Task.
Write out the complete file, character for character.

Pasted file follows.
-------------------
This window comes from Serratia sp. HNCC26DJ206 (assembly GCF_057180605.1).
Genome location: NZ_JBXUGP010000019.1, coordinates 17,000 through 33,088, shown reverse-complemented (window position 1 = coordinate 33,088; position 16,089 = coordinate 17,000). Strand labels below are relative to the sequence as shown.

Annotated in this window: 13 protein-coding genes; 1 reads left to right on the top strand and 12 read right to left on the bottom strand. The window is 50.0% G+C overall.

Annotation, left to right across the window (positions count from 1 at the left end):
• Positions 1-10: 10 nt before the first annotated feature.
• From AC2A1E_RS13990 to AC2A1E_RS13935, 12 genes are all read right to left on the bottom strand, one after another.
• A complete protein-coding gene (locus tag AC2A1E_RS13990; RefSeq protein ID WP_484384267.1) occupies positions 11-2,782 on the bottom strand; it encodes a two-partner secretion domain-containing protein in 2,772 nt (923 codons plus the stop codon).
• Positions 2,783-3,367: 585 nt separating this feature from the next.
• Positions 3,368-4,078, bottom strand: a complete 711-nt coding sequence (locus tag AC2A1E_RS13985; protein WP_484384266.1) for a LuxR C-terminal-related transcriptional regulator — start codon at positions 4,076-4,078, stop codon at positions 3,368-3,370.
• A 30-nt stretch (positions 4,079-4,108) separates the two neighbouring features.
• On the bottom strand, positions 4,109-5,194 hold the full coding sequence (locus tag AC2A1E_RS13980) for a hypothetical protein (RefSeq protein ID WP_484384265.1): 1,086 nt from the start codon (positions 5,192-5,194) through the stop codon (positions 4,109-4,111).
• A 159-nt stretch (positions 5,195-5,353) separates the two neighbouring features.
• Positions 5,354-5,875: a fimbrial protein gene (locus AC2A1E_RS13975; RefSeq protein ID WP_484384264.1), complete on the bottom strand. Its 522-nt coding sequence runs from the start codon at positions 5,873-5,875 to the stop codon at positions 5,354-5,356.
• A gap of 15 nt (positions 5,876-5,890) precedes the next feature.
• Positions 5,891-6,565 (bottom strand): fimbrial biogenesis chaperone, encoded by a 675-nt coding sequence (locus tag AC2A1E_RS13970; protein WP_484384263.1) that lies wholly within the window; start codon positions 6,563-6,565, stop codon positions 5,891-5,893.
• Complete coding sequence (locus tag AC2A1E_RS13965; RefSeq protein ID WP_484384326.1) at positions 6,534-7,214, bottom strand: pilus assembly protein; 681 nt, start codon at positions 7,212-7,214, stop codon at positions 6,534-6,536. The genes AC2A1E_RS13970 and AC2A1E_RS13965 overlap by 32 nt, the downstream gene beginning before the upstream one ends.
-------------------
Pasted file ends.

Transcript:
This window comes from Serratia sp. HNCC26DJ206 (assembly GCF_057180605.1).
Genome location: NZ_JBXUGP010000019.1, coordinates 17,000 through 33,088, shown reverse-complemented (window position 1 = coordinate 33,088; position 16,089 = coordinate 17,000). Strand labels below are relative to the sequence as shown.

Annotated in this window: 13 protein-coding genes; 1 reads left to right on the top strand and 12 read right to left on the bottom strand. The window is 50.0% G+C overall.

Annotation, left to right across the window (positions count from 1 at the left end):
• Positions 1-10: 10 nt before the first annotated feature.
• From AC2A1E_RS13990 to AC2A1E_RS13935, 12 genes are all read right to left on the bottom strand, one after another.
• A complete protein-coding gene (locus tag AC2A1E_RS13990; RefSeq protein ID WP_484384267.1) occupies positions 11-2,782 on the bottom strand; it encodes a two-partner secretion domain-containing protein in 2,772 nt (923 codons plus the stop codon).
• Positions 2,783-3,367: 585 nt separating this feature from the next.
• Positions 3,368-4,078, bottom strand: a complete 711-nt coding sequence (locus tag AC2A1E_RS13985; protein WP_484384266.1) for a LuxR C-terminal-related transcriptional regulator — start codon at positions 4,076-4,078, stop codon at positions 3,368-3,370.
• A 30-nt stretch (positions 4,079-4,108) separates the two neighbouring features.
• On the bottom strand, positions 4,109-5,194 hold the full coding sequence (locus tag AC2A1E_RS13980) for a hypothetical protein (RefSeq protein ID WP_484384265.1): 1,086 nt from the start codon (positions 5,192-5,194) through the stop codon (positions 4,109-4,111).
• A 159-nt stretch (positions 5,195-5,353) separates the two neighbouring features.
• Positions 5,354-5,875: a fimbrial protein gene (locus AC2A1E_RS13975; RefSeq protein ID WP_484384264.1), complete on the bottom strand. Its 522-nt coding sequence runs from the start codon at positions 5,873-5,875 to the stop codon at positions 5,354-5,356.
• A gap of 15 nt (positions 5,876-5,890) precedes the next feature.
• Positions 5,891-6,565 (bottom strand): fimbrial biogenesis chaperone, encoded by a 675-nt coding sequence (locus tag AC2A1E_RS13970; protein WP_484384263.1) that lies wholly within the window; start codon positions 6,563-6,565, stop codon positions 5,891-5,893.
• Complete coding sequence (locus tag AC2A1E_RS13965; RefSeq protein ID WP_484384326.1) at positions 6,534-7,214, bottom strand: pilus assembly protein; 681 nt, start codon at positions 7,212-7,214, stop codon at positions 6,534-6,536. The genes AC2A1E_RS13970 and AC2A1E_RS13965 overlap by 32 nt, the downstream gene beginning before the upstream one ends.